This summer’s fishing has brought us riches of our one of our favorite species, Sebastes ruberrimus, yelloweye rockfish. The collar meat of yelloweye, especially the smaller two to five pound fish, has a lobster-like texture and taste that we’ve enjoyed experimenting with and have even served as one would lobster with drawn butter. In this creation, we combined yelloweye with another favorite, Portabella mushroom caps, and paired it with a Willamette Valley Chardonnay for one of the easiest and best meals of the summer.

Ingredients for two servings:

  • ½ pound collar meat from yelloweye rockfish, chopped into small pieces. (Substitute similar fish such as red snapper, red porgy, striped bass or walleye)
  • 2 portabella mushroom caps, stems removed
  • 2 portabella mushroom stems (from above), chopped coarse
  • egg whites from 2 eggs
  • 2 or 3 cloves garlic, chopped fine, divided into equal parts
  • ½ cup rice crackers (sesame flavor is good) crumbled fairly fine
  • 2 tsp soy sauce, separated into 1 tsp each
  • 1 tbsp grated parmesan cheese
  • 2 tsp finely chopped tarragon
  • freshly ground black pepper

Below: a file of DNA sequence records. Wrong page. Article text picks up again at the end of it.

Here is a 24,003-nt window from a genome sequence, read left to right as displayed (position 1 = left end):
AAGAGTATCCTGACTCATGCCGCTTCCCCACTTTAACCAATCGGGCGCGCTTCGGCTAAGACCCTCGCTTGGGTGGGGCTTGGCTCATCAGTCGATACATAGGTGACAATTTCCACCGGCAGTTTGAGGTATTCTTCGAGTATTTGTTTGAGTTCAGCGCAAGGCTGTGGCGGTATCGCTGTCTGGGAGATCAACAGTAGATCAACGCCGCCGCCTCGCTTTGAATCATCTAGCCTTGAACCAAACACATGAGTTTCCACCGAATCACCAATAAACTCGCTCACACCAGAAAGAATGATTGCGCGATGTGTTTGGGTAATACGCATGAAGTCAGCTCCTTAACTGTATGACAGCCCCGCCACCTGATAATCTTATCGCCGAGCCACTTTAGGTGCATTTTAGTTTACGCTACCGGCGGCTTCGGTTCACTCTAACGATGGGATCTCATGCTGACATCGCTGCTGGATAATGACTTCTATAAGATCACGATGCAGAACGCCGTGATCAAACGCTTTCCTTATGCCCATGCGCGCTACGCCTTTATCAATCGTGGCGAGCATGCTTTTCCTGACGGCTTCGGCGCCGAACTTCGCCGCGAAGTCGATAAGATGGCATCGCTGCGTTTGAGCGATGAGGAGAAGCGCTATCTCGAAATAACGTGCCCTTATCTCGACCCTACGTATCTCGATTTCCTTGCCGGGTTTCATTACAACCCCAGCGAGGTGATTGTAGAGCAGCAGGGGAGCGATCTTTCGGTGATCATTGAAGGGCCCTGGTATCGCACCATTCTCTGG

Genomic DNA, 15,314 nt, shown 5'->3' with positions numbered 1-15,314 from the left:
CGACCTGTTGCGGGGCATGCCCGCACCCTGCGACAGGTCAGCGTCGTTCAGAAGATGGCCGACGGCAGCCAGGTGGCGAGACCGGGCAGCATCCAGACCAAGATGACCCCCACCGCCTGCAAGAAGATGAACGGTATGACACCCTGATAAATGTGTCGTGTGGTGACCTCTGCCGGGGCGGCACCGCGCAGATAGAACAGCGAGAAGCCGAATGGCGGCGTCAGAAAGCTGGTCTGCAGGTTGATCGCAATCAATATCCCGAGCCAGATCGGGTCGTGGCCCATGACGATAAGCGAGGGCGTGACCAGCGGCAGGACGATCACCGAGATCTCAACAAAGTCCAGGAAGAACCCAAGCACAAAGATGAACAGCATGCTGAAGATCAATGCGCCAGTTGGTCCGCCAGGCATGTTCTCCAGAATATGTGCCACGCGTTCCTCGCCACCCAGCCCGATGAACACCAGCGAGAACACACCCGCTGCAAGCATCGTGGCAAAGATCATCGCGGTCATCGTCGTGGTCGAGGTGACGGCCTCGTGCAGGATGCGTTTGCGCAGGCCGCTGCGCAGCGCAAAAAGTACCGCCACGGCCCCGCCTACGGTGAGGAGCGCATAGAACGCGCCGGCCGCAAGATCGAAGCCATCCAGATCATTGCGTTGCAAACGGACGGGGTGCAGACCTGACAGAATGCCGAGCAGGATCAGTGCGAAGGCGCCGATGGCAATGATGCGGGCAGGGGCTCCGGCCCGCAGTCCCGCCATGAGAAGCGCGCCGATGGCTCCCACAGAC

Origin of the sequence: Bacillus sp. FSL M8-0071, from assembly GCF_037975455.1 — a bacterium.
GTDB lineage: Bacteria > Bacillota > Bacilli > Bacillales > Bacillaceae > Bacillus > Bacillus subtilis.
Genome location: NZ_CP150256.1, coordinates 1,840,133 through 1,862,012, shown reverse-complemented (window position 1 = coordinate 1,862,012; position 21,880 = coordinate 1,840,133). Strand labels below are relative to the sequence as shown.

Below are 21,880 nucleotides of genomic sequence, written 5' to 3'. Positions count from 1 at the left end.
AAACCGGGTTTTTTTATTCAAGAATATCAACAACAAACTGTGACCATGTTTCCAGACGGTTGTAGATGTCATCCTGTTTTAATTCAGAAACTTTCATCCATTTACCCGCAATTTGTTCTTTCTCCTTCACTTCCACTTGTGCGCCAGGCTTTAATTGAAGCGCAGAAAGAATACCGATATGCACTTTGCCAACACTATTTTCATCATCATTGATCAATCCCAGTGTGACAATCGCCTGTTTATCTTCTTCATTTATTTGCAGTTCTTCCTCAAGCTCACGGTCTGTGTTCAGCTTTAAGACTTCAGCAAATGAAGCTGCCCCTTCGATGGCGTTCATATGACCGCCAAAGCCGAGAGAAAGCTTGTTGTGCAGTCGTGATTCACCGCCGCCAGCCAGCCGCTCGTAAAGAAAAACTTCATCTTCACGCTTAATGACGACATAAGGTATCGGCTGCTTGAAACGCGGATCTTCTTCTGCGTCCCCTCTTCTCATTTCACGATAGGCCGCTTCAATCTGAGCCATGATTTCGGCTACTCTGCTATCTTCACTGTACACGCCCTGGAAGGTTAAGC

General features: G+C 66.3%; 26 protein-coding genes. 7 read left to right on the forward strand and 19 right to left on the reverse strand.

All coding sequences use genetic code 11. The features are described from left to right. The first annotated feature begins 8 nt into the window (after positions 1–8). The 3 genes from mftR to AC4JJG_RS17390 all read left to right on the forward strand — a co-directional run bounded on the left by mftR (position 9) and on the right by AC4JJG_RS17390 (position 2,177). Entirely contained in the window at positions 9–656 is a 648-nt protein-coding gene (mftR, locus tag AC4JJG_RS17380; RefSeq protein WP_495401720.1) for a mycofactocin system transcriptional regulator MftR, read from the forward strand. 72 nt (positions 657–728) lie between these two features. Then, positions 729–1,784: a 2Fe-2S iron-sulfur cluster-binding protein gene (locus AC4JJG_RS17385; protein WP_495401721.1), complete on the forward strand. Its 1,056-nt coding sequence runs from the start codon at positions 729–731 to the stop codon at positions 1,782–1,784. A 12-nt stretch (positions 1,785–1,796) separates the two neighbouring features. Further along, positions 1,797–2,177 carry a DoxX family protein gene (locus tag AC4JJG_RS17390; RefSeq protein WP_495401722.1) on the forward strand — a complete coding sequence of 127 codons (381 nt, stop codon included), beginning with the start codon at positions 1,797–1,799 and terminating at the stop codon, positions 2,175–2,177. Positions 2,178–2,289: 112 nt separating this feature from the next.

• 2 tablespoons sherry
  • olive oil


  1. Add enough olive oil to cover the bottom of a frying pan large enough to hold the 2 mushroom caps and heat over medium low heat.
  2. Add the mushrooms, gill side up, and cook for about 5 minutes.
  3. Add 1 tsp soy sauce and half the garlic. Turn the caps and move around so the gills absorb the soy sauce. Cook until mushroom is tender.
  4. Meanwhile, combine yelloweye meat, crackers, parmesan, tarragon, egg whites, chopped portabella stems, a healthy dollop of olive oil, a few grinds of pepper and the remaining garlic and soy sauce in a bowl, mixing ingredients together.
  5. Heat a frying pan over medium-high to high heat (you want enough heat to drive off moisture), add olive oil to cover the bottom, and add the yelloweye mixture, stirring frequently for about two minutes. Add sherry and continue cooking until browned, stirring frequently. Avoid overcooking.
  6. Place cooked yelloweye mixture on sautéed mushroom caps, garnish with a few tarragon leaves, (or, nori, or, better still, a shiso leaf, if available)

We served this dish with home fried potatoes, asparagus sautéed in butter and lemon, and a creamy Chardonnay with touch of oak, toasted almonds, and hints of fall fruit.